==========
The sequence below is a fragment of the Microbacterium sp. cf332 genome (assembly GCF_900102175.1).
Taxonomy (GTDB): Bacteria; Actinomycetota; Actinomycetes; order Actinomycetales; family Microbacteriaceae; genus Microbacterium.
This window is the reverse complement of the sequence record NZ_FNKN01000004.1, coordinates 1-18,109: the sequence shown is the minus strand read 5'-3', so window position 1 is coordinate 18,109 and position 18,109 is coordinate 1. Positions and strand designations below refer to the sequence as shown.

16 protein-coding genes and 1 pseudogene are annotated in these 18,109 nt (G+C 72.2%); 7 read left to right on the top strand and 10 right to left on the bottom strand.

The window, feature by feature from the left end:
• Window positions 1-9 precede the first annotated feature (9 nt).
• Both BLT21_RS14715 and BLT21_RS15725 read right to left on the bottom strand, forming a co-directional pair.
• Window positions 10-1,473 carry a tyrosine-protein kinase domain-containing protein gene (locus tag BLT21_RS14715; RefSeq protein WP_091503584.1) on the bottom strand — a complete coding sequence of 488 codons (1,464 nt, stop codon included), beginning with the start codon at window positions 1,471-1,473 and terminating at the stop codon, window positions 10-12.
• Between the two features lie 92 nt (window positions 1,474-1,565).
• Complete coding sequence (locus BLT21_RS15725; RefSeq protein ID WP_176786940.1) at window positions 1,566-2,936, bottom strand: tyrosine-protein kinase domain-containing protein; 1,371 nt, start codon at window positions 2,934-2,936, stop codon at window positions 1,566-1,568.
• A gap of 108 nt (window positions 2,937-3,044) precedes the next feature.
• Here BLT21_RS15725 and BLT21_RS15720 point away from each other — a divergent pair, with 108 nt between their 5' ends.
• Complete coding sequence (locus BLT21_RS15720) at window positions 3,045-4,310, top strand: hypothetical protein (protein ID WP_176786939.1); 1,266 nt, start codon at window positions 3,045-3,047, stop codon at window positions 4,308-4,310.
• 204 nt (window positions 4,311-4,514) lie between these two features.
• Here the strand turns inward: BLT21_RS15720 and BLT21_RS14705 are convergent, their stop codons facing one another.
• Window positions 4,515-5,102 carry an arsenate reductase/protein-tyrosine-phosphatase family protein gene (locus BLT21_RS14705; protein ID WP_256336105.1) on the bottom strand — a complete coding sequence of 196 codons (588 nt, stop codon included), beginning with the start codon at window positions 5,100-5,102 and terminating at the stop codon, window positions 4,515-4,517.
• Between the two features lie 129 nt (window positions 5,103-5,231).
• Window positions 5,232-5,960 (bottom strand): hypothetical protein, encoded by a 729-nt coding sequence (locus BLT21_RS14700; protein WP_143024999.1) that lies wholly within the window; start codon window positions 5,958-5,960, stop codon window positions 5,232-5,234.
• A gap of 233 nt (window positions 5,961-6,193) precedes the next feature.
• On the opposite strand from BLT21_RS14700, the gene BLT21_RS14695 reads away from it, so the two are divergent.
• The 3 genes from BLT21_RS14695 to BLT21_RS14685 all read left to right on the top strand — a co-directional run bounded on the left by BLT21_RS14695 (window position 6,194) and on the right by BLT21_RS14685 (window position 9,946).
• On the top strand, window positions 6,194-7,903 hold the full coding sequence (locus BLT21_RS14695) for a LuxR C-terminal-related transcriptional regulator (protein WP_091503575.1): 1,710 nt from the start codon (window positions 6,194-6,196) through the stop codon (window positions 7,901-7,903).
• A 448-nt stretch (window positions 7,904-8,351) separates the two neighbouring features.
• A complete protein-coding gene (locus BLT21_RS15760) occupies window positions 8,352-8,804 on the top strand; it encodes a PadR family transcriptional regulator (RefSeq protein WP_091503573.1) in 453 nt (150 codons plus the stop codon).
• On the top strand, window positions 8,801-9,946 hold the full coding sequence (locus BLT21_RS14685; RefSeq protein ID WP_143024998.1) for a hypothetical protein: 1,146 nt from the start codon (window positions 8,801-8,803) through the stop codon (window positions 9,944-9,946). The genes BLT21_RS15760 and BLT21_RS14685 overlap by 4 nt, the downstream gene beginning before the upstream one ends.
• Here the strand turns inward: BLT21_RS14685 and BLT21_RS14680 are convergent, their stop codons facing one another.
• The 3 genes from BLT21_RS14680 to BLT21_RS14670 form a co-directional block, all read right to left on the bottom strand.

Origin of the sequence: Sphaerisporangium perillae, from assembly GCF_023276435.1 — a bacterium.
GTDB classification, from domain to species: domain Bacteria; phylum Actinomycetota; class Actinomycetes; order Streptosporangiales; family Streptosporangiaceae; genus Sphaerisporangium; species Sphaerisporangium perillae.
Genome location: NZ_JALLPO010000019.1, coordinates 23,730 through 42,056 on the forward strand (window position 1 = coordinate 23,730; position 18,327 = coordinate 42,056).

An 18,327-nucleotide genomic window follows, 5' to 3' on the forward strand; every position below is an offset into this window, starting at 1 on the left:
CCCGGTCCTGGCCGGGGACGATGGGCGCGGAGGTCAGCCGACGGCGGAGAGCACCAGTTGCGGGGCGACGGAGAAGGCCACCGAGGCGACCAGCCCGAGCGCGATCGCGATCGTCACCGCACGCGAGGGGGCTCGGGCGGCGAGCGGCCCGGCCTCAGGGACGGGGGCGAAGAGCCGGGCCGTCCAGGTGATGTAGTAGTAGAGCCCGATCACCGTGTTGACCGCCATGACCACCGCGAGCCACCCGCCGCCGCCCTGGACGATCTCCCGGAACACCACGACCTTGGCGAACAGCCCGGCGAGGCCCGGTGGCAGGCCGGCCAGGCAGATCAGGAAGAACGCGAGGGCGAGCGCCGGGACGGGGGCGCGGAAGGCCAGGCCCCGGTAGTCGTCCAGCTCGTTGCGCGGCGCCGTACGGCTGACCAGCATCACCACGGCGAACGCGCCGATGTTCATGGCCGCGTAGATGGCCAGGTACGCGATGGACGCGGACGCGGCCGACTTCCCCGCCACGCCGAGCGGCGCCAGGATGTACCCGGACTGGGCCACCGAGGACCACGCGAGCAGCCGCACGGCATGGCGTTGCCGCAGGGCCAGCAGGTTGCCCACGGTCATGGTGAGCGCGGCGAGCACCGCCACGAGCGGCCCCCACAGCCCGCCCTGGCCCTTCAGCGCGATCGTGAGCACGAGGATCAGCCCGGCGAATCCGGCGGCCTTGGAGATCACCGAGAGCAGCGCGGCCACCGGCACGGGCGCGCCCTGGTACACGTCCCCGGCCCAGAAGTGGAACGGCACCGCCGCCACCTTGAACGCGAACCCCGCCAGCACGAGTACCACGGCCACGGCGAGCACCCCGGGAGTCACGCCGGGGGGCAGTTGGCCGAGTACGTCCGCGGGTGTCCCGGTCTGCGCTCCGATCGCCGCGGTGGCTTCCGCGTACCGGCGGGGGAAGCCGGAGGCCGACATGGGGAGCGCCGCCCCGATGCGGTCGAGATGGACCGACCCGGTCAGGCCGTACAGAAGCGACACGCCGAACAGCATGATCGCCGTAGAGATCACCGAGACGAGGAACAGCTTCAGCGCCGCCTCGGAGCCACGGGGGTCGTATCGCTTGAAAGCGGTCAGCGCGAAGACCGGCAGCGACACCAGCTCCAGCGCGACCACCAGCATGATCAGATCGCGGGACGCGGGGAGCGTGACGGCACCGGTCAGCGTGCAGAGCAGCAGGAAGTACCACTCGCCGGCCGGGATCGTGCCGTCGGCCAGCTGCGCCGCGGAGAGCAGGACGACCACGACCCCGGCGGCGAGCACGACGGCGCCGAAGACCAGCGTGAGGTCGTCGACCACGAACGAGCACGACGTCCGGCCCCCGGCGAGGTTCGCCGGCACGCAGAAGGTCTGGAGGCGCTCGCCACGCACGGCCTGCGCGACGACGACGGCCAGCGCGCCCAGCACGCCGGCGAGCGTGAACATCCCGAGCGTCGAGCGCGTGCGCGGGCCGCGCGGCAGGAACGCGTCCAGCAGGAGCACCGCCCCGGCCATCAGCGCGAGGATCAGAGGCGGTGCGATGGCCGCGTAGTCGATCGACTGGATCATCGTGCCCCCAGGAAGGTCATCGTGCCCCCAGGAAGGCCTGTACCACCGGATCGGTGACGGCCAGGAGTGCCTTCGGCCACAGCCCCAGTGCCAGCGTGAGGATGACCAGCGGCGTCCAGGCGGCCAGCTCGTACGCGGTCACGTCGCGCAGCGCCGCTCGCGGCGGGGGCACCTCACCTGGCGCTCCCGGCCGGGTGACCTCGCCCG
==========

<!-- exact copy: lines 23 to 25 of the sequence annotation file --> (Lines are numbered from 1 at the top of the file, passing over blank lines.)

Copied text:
• A 448-nt stretch (window positions 7,904-8,351) separates the two neighbouring features.
• A complete protein-coding gene (locus BLT21_RS15760) occupies window positions 8,352-8,804 on the top strand; it encodes a PadR family transcriptional regulator (RefSeq protein WP_091503573.1) in 453 nt (150 codons plus the stop codon).
• On the top strand, window positions 8,801-9,946 hold the full coding sequence (locus BLT21_RS14685; RefSeq protein ID WP_143024998.1) for a hypothetical protein: 1,146 nt from the start codon (window positions 8,801-8,803) through the stop codon (window positions 9,944-9,946). The genes BLT21_RS15760 and BLT21_RS14685 overlap by 4 nt, the downstream gene beginning before the upstream one ends.